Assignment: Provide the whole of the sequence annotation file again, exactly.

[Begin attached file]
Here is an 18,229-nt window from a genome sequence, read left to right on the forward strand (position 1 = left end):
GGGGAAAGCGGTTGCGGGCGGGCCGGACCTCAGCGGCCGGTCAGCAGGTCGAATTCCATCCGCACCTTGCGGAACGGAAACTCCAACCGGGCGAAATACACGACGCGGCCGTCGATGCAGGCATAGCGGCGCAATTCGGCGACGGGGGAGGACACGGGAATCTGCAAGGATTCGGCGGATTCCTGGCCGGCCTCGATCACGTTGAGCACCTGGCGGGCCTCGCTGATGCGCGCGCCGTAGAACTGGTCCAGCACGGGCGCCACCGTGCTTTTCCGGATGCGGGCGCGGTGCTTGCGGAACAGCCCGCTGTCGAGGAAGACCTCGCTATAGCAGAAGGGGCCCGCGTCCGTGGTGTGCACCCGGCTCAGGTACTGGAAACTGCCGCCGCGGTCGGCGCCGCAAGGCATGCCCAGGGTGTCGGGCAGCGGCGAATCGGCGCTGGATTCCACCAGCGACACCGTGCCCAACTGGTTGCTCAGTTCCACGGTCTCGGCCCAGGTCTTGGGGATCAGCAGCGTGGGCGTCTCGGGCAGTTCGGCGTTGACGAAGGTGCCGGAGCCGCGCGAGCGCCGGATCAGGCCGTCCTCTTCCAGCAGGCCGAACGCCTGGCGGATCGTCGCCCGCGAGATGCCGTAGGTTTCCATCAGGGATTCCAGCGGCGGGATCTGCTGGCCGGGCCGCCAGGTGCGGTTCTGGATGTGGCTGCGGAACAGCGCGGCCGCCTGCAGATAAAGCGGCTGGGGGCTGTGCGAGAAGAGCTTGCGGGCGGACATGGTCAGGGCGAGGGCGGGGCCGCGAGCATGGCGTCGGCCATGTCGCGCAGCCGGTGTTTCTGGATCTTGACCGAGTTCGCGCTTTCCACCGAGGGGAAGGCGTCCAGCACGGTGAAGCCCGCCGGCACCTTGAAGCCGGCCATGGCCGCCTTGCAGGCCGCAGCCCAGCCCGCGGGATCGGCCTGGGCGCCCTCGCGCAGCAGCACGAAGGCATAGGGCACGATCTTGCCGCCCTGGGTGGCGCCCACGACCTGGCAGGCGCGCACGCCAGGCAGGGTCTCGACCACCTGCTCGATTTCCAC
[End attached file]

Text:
Here is an 18,229-nt window from a genome sequence, read left to right on the forward strand (position 1 = left end):
GGGGAAAGCGGTTGCGGGCGGGCCGGACCTCAGCGGCCGGTCAGCAGGTCGAATTCCATCCGCACCTTGCGGAACGGAAACTCCAACCGGGCGAAATACACGACGCGGCCGTCGATGCAGGCATAGCGGCGCAATTCGGCGACGGGGGAGGACACGGGAATCTGCAAGGATTCGGCGGATTCCTGGCCGGCCTCGATCACGTTGAGCACCTGGCGGGCCTCGCTGATGCGCGCGCCGTAGAACTGGTCCAGCACGGGCGCCACCGTGCTTTTCCGGATGCGGGCGCGGTGCTTGCGGAACAGCCCGCTGTCGAGGAAGACCTCGCTATAGCAGAAGGGGCCCGCGTCCGTGGTGTGCACCCGGCTCAGGTACTGGAAACTGCCGCCGCGGTCGGCGCCGCAAGGCATGCCCAGGGTGTCGGGCAGCGGCGAATCGGCGCTGGATTCCACCAGCGACACCGTGCCCAACTGGTTGCTCAGTTCCACGGTCTCGGCCCAGGTCTTGGGGATCAGCAGCGTGGGCGTCTCGGGCAGTTCGGCGTTGACGAAGGTGCCGGAGCCGCGCGAGCGCCGGATCAGGCCGTCCTCTTCCAGCAGGCCGAACGCCTGGCGGATCGTCGCCCGCGAGATGCCGTAGGTTTCCATCAGGGATTCCAGCGGCGGGATCTGCTGGCCGGGCCGCCAGGTGCGGTTCTGGATGTGGCTGCGGAACAGCGCGGCCGCCTGCAGATAAAGCGGCTGGGGGCTGTGCGAGAAGAGCTTGCGGGCGGACATGGTCAGGGCGAGGGCGGGGCCGCGAGCATGGCGTCGGCCATGTCGCGCAGCCGGTGTTTCTGGATCTTGACCGAGTTCGCGCTTTCCACCGAGGGGAAGGCGTCCAGCACGGTGAAGCCCGCCGGCACCTTGAAGCCGGCCATGGCCGCCTTGCAGGCCGCAGCCCAGCCCGCGGGATCGGCCTGGGCGCCCTCGCGCAGCAGCACGAAGGCATAGGGCACGATCTTGCCGCCCTGGGTGGCGCCCACGACCTGGCAGGCGCGCACGCCAGGCAGGGTCTCGACCACCTGCTCGATTTCCAC